Before Matthew Dolloff was officially named as the Denver protest shooter, we had already identified a tattoo on Dolloff’s right wrist as a Space Invaders tattoo. Space Invaders was an old video game popular in the early 1980s, but its name and symbols have since been adopted by members of the Antifa movement. In the above image you can see that Rosa Antifa Wien created the Space Invaders Against Racism graphic which is just one of many Space Invaders themed graphics such as the Space Invaders Against Fascism button. We believe that the Denver Police are intentionally misleading the public as to Dolloff’s affiliation to make their jobs easier.
What are the odds that a shooter of a “patriot” at a “patriot rally” attended by Antifa counter-protesters, who has an Antifa themed tattoo, is not affiliated with the Antifa movement? Slim to none, but despite that it seems most people are saying that he is not Antifa because of a tweet put out by the Denver Police Department yesterday. That tweet reads:
“Update: Further investigation has determined the suspect is a private security guard with no affiliation with Antifa. Additional information will be released as it becomes available.” – Denver Police Department (https://mobile.twitter.com/DenverPolice/status/1315100293940441088)
We do not dispute the DPD’s claim that Dolloff was a private security guard employed by 9 News to protect their journalists during the rally. That does not mean that Dolloff is not associated with Antifa. In fact, the DPD released that statement saying that he lacks any affiliation with Antifa far too early for them to know for sure who Dolloff is associated with. It just means that initially they had one reason to believe that he might not be Antifa. That reason combined with their desire to prevent right wingers from retaliating against Antifa in the heat of the moment is enough for any police department to justify releasing premature statements such as that one. Now, you’re probably thinking that the police cannot legally lie to the general public, but that is not true.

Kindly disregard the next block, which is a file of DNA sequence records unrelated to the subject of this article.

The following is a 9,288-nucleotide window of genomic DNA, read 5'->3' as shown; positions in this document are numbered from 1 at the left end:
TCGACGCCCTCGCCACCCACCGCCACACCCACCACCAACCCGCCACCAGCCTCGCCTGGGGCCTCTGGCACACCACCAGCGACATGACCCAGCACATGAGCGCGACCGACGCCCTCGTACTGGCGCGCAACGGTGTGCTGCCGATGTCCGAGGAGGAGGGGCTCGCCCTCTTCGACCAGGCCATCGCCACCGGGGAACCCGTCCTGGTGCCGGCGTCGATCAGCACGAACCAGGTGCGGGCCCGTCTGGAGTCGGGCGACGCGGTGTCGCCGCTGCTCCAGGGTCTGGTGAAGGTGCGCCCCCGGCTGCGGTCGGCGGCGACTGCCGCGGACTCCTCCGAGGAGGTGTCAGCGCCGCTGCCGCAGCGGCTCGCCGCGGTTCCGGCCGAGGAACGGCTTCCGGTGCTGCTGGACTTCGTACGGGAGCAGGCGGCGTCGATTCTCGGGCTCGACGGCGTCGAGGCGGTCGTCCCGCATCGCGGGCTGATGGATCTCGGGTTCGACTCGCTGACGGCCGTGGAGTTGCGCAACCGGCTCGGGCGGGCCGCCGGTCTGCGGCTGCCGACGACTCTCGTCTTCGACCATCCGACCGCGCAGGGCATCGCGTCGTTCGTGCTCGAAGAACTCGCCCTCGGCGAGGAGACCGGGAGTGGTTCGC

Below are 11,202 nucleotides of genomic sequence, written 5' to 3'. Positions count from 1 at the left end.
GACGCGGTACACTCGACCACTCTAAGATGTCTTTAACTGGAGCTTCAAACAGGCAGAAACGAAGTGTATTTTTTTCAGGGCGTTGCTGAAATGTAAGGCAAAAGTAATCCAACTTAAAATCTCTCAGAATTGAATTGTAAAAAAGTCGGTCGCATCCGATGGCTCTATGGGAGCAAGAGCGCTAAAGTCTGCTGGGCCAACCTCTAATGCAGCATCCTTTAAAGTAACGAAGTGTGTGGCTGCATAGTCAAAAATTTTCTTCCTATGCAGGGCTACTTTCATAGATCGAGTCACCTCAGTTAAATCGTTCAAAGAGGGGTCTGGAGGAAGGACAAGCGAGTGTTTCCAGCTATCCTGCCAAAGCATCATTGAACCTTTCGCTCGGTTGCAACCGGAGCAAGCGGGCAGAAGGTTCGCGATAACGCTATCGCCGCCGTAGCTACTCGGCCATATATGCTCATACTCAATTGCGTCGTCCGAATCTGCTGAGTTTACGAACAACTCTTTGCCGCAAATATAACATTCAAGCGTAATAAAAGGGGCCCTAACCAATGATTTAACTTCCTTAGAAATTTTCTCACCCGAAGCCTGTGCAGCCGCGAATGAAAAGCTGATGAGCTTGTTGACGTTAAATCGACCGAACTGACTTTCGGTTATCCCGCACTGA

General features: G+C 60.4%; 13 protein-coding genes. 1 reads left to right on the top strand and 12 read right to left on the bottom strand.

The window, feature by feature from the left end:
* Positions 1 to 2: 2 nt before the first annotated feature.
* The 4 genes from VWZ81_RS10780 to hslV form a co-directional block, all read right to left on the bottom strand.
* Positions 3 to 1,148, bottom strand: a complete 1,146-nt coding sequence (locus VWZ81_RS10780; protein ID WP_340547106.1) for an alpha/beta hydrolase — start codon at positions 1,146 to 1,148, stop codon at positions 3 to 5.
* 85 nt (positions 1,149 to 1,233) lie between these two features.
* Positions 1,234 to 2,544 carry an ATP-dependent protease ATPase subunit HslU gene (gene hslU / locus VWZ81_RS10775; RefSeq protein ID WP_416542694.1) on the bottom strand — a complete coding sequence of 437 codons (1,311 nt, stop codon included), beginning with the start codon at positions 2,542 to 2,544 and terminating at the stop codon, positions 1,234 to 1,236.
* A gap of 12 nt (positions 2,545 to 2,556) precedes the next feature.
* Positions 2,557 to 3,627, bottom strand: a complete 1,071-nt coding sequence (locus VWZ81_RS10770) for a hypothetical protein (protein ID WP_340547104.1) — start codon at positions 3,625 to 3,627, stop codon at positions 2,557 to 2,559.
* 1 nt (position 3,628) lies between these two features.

Does Qualified Immunity Cover False Statements?
We argue that qualified immunity should not cover false statement, but we are constrained by the fact that the founder of CopBlaster.com is currently involved in a lawsuit against law enforcement and his claims include defamation. He argues that law enforcement officials defamed him by making false statements in reports and committed perjury by later backing up those reports with sworn affidavits. The defense in that case argues that all statements made by law enforcement in the course of their duties are privileged. They argue that the courts have ruled the ability for them to do their jobs would be too severely compromised if they had to worry about being sued for defamation whenever they make a false statement.
The context here is somewhat different from the Cop Blaster’s lawsuit. In this case we are not talking about a false defamatory statement about someone. We are simply talking about a public denial. If the investigation of Dolloff reveals that he is in fact an Antifa and a professional security guard, then the DPD can always explain yesterday’s tweet as being based on the facts as they knew them at the time. Even if it could be shown that the DPD knew he was Antifa and lied to the public, the DPD would not suffer any consequences. They could simply argue that due to the seriousness of the situation they thought it would be safer to issue a false statement less likely to inflame the public further. Courts have long supported the idea that police can use deception. Deception like having an undercover officer claim to be a prostitute is perfectly legal. The courts would likely uphold making false statements to diffuse dangerous situations as being within the discretion of public safety professionals.
Published at Sun, 11 Oct 2020 16:37:48 +0000